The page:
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Hmm. What are your water PH and hardness readings. None of us can go about recommending fish for you as we don't yet know the specifics, some fish such as boraras brigittae, and boraras merah, thrive in soft water, while others such as mollies don't handle soft water very well

They do need sand or very fine gravel depending in the type. Typically larger types such as bronze, albino, peppered, or Julii need sand or fine pebbles but the dwarf species such as Habrosus, pygmaeus, and Hastatus only do well in sand. For the larger species you would need a minimum of 4-5 but for the smaller species you would need a minimum or around 6-8. Please post a specific species so we can narrow down requirements for it.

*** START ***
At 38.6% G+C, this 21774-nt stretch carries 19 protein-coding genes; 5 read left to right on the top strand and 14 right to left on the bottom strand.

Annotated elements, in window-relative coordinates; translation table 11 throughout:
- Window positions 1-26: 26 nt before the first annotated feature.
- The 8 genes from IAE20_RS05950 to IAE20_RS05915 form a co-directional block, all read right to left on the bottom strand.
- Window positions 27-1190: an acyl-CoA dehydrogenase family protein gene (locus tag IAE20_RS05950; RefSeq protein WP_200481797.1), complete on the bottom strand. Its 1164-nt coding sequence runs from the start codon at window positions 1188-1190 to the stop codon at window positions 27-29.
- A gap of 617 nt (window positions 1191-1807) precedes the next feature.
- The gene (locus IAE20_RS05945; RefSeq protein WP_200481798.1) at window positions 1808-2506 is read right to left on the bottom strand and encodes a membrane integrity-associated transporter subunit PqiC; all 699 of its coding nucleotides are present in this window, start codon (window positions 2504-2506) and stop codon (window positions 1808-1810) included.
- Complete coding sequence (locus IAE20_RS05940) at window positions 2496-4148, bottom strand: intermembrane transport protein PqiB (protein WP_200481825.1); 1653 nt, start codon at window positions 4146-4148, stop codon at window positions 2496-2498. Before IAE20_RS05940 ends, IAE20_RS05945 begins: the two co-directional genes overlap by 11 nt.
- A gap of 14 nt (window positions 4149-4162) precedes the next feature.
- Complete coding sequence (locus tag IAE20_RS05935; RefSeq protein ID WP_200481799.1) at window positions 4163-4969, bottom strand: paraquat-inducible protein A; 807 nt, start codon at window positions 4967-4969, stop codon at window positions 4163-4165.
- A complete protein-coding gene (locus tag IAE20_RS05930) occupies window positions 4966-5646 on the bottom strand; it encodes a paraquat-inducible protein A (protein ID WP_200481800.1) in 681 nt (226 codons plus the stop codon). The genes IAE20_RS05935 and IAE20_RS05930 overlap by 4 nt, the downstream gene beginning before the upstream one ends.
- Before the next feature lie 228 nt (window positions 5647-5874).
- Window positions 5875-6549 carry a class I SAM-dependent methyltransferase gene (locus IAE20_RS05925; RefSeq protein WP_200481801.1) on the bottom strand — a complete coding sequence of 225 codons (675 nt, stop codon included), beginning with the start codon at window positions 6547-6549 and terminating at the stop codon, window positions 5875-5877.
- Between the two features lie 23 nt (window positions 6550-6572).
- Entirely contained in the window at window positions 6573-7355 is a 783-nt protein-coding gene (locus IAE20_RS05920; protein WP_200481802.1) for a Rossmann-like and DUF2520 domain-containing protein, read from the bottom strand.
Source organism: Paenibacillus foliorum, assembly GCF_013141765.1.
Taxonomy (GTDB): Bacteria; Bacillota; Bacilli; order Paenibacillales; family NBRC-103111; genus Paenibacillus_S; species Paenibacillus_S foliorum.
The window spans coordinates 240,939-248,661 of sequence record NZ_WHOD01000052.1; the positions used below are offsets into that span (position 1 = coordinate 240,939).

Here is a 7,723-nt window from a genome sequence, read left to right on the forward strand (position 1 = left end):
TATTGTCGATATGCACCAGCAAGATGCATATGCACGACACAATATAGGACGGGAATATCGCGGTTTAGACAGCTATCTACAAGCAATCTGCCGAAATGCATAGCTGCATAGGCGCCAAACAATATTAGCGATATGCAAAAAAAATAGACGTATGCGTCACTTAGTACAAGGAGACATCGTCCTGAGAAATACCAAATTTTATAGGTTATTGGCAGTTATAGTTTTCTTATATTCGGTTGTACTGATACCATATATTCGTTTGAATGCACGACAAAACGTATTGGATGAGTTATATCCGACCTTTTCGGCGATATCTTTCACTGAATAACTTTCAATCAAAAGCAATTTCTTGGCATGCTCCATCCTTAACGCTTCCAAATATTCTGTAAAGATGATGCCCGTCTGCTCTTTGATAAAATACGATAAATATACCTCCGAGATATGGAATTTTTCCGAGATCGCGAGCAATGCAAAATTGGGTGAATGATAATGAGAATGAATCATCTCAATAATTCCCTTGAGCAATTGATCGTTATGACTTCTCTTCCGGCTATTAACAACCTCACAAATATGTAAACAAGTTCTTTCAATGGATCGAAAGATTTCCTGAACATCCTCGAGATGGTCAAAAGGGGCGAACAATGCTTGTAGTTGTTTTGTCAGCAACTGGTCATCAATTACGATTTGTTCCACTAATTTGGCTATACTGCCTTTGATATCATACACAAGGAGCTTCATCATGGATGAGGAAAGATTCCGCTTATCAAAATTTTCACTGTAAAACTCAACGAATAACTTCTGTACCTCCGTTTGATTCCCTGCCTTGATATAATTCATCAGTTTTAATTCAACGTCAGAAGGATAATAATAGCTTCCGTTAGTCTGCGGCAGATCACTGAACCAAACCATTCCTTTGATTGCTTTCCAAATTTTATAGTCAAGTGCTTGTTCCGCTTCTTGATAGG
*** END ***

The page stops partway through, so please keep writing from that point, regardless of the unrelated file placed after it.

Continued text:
Ottos are very, highly sensitive fish with many needs and have to have a high amount of algae to graze on in order to thrive. I would not recommend these species unless you have the commitment. They also thrive in planted tanks. 2 isn't enough either. For best behaviour and happiness along with minimal stress, the required number is 3-5

Depending on the Corydoras species and Plecos. Yes, the shrimp would be fine, but with 4 large cories or 6 small cories and a Bristlenose I honestly would think you are over stocking. I would recommend either taking the Corydoras or the Pleco out of the list. Preferably Plecos as Corydoras are much more rewarding fish IMO/E

A dwarf Bristlenose should be okay depending in what else you have in the tank, if you already have the cories. I woudlnt recommend bristlenoses. They have an extremely large bio load for there size and eat a lot. With sand the amount of poop can also be very unsightly, since debris settles on top of the sand instead of falling through as it does with a gravel substrate

Last edited by Mo; 05-22-2012 at 08:23 PM.